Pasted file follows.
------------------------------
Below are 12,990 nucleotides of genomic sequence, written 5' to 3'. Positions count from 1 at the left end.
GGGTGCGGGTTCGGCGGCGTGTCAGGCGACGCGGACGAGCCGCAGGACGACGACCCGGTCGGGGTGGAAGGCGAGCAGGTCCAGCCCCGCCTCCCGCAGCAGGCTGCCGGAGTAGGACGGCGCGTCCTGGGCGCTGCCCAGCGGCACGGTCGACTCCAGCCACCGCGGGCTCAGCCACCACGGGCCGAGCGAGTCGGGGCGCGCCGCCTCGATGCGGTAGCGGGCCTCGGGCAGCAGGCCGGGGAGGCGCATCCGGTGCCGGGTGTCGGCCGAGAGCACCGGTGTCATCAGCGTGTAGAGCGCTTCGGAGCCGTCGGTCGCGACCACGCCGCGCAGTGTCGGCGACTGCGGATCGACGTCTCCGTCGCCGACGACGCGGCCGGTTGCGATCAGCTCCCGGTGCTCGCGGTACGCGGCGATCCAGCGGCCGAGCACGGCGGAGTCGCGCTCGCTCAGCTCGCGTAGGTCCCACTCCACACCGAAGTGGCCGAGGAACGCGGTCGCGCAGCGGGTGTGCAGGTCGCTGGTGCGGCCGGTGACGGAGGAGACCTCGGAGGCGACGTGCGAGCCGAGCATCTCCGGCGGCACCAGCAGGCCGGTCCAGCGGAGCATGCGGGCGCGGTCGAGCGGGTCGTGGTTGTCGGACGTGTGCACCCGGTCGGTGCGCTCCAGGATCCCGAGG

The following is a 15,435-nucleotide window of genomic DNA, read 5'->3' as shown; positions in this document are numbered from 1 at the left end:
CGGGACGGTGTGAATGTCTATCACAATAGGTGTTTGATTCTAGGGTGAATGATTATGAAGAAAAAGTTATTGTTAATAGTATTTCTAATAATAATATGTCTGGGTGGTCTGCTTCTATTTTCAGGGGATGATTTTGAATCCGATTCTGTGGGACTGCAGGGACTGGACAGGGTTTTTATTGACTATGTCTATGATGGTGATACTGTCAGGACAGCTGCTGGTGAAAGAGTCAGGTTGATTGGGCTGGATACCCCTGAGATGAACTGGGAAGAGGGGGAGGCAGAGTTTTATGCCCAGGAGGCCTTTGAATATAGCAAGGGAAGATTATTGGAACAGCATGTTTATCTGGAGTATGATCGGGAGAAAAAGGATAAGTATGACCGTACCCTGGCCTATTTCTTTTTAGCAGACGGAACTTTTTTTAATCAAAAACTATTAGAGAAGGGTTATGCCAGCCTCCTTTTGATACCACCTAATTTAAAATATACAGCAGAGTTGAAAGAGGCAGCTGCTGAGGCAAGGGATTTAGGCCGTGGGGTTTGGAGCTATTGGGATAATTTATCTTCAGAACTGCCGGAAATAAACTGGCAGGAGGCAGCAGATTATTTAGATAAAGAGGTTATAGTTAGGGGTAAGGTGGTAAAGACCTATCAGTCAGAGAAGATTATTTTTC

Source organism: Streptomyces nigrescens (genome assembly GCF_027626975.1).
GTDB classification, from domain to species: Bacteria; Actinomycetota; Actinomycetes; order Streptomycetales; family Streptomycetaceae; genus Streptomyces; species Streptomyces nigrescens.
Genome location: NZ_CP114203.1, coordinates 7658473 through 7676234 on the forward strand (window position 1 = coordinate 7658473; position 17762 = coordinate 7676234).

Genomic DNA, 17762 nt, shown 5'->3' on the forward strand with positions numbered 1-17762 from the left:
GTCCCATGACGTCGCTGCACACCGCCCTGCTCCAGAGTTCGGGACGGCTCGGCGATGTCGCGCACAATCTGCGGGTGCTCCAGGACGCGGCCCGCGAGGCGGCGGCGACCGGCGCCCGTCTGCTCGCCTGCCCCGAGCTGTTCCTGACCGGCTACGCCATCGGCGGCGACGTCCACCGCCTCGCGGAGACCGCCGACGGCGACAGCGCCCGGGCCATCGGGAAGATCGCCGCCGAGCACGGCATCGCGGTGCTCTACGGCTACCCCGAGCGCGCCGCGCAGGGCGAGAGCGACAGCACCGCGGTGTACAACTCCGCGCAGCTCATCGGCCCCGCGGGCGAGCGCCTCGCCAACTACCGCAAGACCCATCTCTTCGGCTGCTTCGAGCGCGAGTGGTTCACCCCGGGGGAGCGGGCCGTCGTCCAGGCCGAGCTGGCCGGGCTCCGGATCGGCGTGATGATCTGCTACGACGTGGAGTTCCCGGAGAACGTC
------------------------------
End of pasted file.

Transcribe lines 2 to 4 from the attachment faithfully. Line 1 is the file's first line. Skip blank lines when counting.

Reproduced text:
GGGTGCGGGTTCGGCGGCGTGTCAGGCGACGCGGACGAGCCGCAGGACGACGACCCGGTCGGGGTGGAAGGCGAGCAGGTCCAGCCCCGCCTCCCGCAGCAGGCTGCCGGAGTAGGACGGCGCGTCCTGGGCGCTGCCCAGCGGCACGGTCGACTCCAGCCACCGCGGGCTCAGCCACCACGGGCCGAGCGAGTCGGGGCGCGCCGCCTCGATGCGGTAGCGGGCCTCGGGCAGCAGGCCGGGGAGGCGCATCCGGTGCCGGGTGTCGGCCGAGAGCACCGGTGTCATCAGCGTGTAGAGCGCTTCGGAGCCGTCGGTCGCGACCACGCCGCGCAGTGTCGGCGACTGCGGATCGACGTCTCCGTCGCCGACGACGCGGCCGGTTGCGATCAGCTCCCGGTGCTCGCGGTACGCGGCGATCCAGCGGCCGAGCACGGCGGAGTCGCGCTCGCTCAGCTCGCGTAGGTCCCACTCCACACCGAAGTGGCCGAGGAACGCGGTCGCGCAGCGGGTGTGCAGGTCGCTGGTGCGGCCGGTGACGGAGGAGACCTCGGAGGCGACGTGCGAGCCGAGCATCTCCGGCGGCACCAGCAGGCCGGTCCAGCGGAGCATGCGGGCGCGGTCGAGCGGGTCGTGGTTGTCGGACGTGTGCACCCGGTCGGTGCGCTCCAGGATCCCGAGG

The following is a 15,435-nucleotide window of genomic DNA, read 5'->3' as shown; positions in this document are numbered from 1 at the left end:
CGGGACGGTGTGAATGTCTATCACAATAGGTGTTTGATTCTAGGGTGAATGATTATGAAGAAAAAGTTATTGTTAATAGTATTTCTAATAATAATATGTCTGGGTGGTCTGCTTCTATTTTCAGGGGATGATTTTGAATCCGATTCTGTGGGACTGCAGGGACTGGACAGGGTTTTTATTGACTATGTCTATGATGGTGATACTGTCAGGACAGCTGCTGGTGAAAGAGTCAGGTTGATTGGGCTGGATACCCCTGAGATGAACTGGGAAGAGGGGGAGGCAGAGTTTTATGCCCAGGAGGCCTTTGAATATAGCAAGGGAAGATTATTGGAACAGCATGTTTATCTGGAGTATGATCGGGAGAAAAAGGATAAGTATGACCGTACCCTGGCCTATTTCTTTTTAGCAGACGGAACTTTTTTTAATCAAAAACTATTAGAGAAGGGTTATGCCAGCCTCCTTTTGATACCACCTAATTTAAAATATACAGCAGAGTTGAAAGAGGCAGCTGCTGAGGCAAGGGATTTAGGCCGTGGGGTTTGGAGCTATTGGGATAATTTATCTTCAGAACTGCCGGAAATAAACTGGCAGGAGGCAGCAGATTATTTAGATAAAGAGGTTATAGTTAGGGGTAAGGTGGTAAAGACCTATCAGTCAGAGAAGATTATTTTTC